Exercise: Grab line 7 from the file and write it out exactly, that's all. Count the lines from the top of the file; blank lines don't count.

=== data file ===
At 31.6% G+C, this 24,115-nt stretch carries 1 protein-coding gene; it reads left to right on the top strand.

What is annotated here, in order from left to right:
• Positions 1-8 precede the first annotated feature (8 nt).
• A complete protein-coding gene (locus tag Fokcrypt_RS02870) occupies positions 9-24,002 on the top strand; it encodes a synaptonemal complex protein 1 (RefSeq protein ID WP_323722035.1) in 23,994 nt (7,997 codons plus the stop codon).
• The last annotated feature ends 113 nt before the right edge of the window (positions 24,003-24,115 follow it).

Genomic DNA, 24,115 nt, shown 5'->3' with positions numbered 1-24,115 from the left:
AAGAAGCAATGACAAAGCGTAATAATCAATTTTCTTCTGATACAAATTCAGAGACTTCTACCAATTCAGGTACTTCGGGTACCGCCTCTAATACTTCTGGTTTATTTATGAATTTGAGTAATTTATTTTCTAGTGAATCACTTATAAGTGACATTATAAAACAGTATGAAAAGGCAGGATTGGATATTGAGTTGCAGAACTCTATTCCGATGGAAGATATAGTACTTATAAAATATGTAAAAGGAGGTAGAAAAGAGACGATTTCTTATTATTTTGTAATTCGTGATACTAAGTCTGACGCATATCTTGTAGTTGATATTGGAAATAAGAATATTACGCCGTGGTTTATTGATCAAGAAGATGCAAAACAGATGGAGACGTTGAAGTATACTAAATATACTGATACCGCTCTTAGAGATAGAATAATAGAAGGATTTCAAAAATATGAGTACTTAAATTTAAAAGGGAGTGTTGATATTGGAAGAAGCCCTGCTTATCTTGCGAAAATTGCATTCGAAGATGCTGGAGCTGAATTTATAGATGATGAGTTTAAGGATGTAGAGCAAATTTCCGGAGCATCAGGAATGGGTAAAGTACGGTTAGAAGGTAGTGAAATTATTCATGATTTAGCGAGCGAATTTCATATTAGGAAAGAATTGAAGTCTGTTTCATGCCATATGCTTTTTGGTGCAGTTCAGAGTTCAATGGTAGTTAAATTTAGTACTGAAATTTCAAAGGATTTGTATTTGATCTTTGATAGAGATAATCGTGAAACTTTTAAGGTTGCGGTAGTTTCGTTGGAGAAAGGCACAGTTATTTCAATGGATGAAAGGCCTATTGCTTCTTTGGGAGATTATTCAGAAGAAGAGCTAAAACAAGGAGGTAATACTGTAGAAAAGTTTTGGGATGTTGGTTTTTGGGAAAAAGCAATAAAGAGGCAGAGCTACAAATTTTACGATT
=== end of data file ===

AAGAAGCAATGACAAAGCGTAATAATCAATTTTCTTCTGATACAAATTCAGAGACTTCTACCAATTCAGGTACTTCGGGTACCGCCTCTAATACTTCTGGTTTATTTATGAATTTGAGTAATTTATTTTCTAGTGAATCACTTATAAGTGACATTATAAAACAGTATGAAAAGGCAGGATTGGATATTGAGTTGCAGAACTCTATTCCGATGGAAGATATAGTACTTATAAAATATGTAAAAGGAGGTAGAAAAGAGACGATTTCTTATTATTTTGTAATTCGTGATACTAAGTCTGACGCATATCTTGTAGTTGATATTGGAAATAAGAATATTACGCCGTGGTTTATTGATCAAGAAGATGCAAAACAGATGGAGACGTTGAAGTATACTAAATATACTGATACCGCTCTTAGAGATAGAATAATAGAAGGATTTCAAAAATATGAGTACTTAAATTTAAAAGGGAGTGTTGATATTGGAAGAAGCCCTGCTTATCTTGCGAAAATTGCATTCGAAGATGCTGGAGCTGAATTTATAGATGATGAGTTTAAGGATGTAGAGCAAATTTCCGGAGCATCAGGAATGGGTAAAGTACGGTTAGAAGGTAGTGAAATTATTCATGATTTAGCGAGCGAATTTCATATTAGGAAAGAATTGAAGTCTGTTTCATGCCATATGCTTTTTGGTGCAGTTCAGAGTTCAATGGTAGTTAAATTTAGTACTGAAATTTCAAAGGATTTGTATTTGATCTTTGATAGAGATAATCGTGAAACTTTTAAGGTTGCGGTAGTTTCGTTGGAGAAAGGCACAGTTATTTCAATGGATGAAAGGCCTATTGCTTCTTTGGGAGATTATTCAGAAGAAGAGCTAAAACAAGGAGGTAATACTGTAGAAAAGTTTTGGGATGTTGGTTTTTGGGAAAAAGCAATAAAGAGGCAGAGCTACAAATTTTACGATT